30 November 2006

Get support quitting smoking

Quitting is hard. Usually people make two or three tries, or more, before finally being able to quit. Each time you try to quit, you can learn about what helps and what hurts. You have a better chance of being successful if you have help. You can get support in many ways.

People whose friends and family help them quit are much more likely to succeed. If you don't want to tell your parents or family that you smoke, make sure your friends know, and consider confiding in a counselor or other adult you trust. And if you're having a hard time finding people to support you (if, say, all your friends smoke and none of them is interested in quitting), you might consider joining a support group, either in person or online.

If you have questions, doubts, thoughts about quitting smoking, feel free to post it here, inside Quit Smoking Pro. You will find answers to your questions and support to help quit smoking for good.

27 November 2006

Quotes from quitting smoking stories

"I will NEVER understand why any young people would take up the addiction nowadays, with what we know about tobacco's addictive and poisonous properties. No, kids, it does NOT make you look cool, sexy, or sophisticated. You're an idiot if you think otherwise. But it WILL make you look older - about the time you're wanting to look younger, your face will be turning into the wrinkled visage of a hag. And, yes - if you smoke, you stink."

"It was the best thing I ever did. I must have tried to quit a dozen times before I achieved success, so even if you have tried and failed, even many times before, success is still possible."

"I have been smoking for 21 years. The other day I saw a little kid smoking and I was like what the heck. Kids are smoking at young ages. This worries me. After I saw that, I knew I had to quit."

"I feel like I’ve lost the last 10 years of my life to smoking... and I refuse to let it take another single minute of my life."

"… I have wanted to smoke at least one time every day. It's scary when I think about a chemical (or anything for that matter) having such a mighty strong hold on my body and mind. Quitting smoking was the most difficult thing I have ever done. It was also the best."

"The one thing that I am NOT going to do is tell anyone what they should or should not do. I can never, ever know what causes others to do what they do, however, I do believe that wake up calls are all we need to put our life into perspective. In numerous ways we are blessed and have so much to look forward to, that when we sit down and realize that all of our time here is short and something so bad for your health and not to mention costly could take you away from those who love and cherish you the most."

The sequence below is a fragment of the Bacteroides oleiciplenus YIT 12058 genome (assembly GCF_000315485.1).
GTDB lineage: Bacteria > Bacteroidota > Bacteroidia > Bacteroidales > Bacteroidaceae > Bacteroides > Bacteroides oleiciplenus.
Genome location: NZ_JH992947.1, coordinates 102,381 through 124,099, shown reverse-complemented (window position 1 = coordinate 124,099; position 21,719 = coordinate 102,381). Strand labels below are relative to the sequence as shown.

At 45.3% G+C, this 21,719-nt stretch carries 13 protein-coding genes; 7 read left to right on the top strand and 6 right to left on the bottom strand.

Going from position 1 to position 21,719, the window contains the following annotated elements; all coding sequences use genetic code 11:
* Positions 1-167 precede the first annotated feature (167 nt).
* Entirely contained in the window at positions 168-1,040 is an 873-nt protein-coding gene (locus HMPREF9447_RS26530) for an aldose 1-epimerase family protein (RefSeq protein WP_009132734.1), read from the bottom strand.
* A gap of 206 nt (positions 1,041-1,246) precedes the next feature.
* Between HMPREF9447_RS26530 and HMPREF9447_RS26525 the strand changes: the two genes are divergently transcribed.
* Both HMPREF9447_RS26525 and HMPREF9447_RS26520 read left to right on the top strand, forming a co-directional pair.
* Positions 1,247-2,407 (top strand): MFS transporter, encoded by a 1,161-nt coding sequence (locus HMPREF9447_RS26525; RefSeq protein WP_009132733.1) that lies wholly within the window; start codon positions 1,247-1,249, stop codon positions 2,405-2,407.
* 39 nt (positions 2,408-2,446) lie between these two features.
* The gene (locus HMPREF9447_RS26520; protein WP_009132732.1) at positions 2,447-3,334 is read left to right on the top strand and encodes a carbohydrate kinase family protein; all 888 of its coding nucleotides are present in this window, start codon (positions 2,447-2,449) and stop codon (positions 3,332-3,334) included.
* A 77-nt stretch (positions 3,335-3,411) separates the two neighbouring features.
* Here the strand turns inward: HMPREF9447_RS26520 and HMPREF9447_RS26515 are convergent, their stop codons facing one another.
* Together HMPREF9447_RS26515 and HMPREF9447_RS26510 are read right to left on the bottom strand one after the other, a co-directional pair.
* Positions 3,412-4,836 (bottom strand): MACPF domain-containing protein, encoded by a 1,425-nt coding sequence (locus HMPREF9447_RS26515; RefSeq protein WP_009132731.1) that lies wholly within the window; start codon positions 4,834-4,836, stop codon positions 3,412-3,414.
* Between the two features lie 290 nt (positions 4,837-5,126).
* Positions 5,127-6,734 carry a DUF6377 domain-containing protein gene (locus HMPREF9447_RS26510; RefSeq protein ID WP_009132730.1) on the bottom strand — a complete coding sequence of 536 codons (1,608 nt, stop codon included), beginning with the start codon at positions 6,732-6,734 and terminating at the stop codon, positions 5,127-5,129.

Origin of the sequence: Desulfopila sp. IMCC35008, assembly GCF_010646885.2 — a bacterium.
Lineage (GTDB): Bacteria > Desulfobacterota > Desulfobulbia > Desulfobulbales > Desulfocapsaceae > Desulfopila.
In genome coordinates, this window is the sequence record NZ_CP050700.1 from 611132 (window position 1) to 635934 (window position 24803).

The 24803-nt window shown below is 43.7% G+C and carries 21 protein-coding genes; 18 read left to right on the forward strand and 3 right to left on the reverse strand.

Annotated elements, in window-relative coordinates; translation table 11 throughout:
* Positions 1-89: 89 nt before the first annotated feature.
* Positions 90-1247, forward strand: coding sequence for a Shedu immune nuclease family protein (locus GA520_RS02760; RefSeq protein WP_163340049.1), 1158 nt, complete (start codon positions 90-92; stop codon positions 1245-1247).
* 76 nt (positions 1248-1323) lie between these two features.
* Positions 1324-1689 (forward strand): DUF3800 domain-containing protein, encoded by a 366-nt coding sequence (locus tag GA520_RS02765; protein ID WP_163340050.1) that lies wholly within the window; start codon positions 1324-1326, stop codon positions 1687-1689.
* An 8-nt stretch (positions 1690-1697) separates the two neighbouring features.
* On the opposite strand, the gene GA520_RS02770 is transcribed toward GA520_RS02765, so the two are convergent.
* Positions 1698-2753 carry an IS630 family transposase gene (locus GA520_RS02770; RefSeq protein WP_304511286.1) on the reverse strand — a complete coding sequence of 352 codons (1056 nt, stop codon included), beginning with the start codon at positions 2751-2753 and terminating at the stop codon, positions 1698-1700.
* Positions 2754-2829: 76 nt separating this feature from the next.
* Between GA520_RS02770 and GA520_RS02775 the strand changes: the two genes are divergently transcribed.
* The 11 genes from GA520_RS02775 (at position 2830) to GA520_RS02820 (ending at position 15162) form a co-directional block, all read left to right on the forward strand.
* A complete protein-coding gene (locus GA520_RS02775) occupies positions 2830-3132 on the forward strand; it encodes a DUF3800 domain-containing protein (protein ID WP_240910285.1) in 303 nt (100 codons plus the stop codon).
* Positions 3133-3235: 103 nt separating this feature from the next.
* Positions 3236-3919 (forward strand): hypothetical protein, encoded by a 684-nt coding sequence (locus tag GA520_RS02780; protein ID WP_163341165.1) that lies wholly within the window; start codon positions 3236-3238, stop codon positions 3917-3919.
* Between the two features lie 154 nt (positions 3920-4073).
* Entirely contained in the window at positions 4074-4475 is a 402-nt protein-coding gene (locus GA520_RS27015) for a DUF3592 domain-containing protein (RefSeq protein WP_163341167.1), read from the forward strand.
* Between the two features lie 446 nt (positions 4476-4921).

"For everyone who is trying to quit, good luck! And if you are thinking about starting up again, don't!"

23 November 2006

Give up smoking and lose weight

Starting the exercise before quitting smoking is the best plan, because then you have that outlet. When you have that craving you have something to do. It isn't easy, but the solution is simple - exercise and eat right, just before stopping and actually when you are non-smoker already, and you will stop smoking and lose weight.

If you are still smoking try to exercise - take walks or ride a bike and you will lose your desire to light up another one for a while. Those who exercised were more likely to quit smoking or reduce their cigarette smoking if they did not quit. Consider exercise as the positive thing connected with quitting, and this positive attitude will help you through the tough times. Remember it is possible to give up smoking and lose weight.

22 November 2006

Is smoking your choice?

When many teens think of tobacco-related health problems, they think only of adults and the problems of long-term smoking. However, they should know that smoking is particularly dangerous for them because their bodies are still developing and the chemicals in cigarette smoke can adversely affect this process. For instance, children and teens who smoke cigarettes have nearly four times the risk of developing asthma compared to non-smoking kids. Harmful effects of cigarette smoking are not limited to those who are long-term heavy smokers; there is a link between short-term smoking and respiratory illness in teens and young adults.

Appealing advertising is a big motivator in the desire to take up smoking. Tobacco ads usually depict young, healthy, active people taking part in fun group activities. This sends the message that if you smoke then you can have a fun and carefree life too. There is a direct correlation between the amount of on-screen smoking teens have seen to their likelihood of lighting up. For instance, this summer movie hit "The Fast and the Furious: Tokyo Drift" might influence its teenage audience not only to drive recklessly, but also to start smoking irresponsibly. The tricky thing about smoking is not usually recognized as a habit until it is too late. When it is recognized as a habit, young adult usually finds that it is too hard to quit.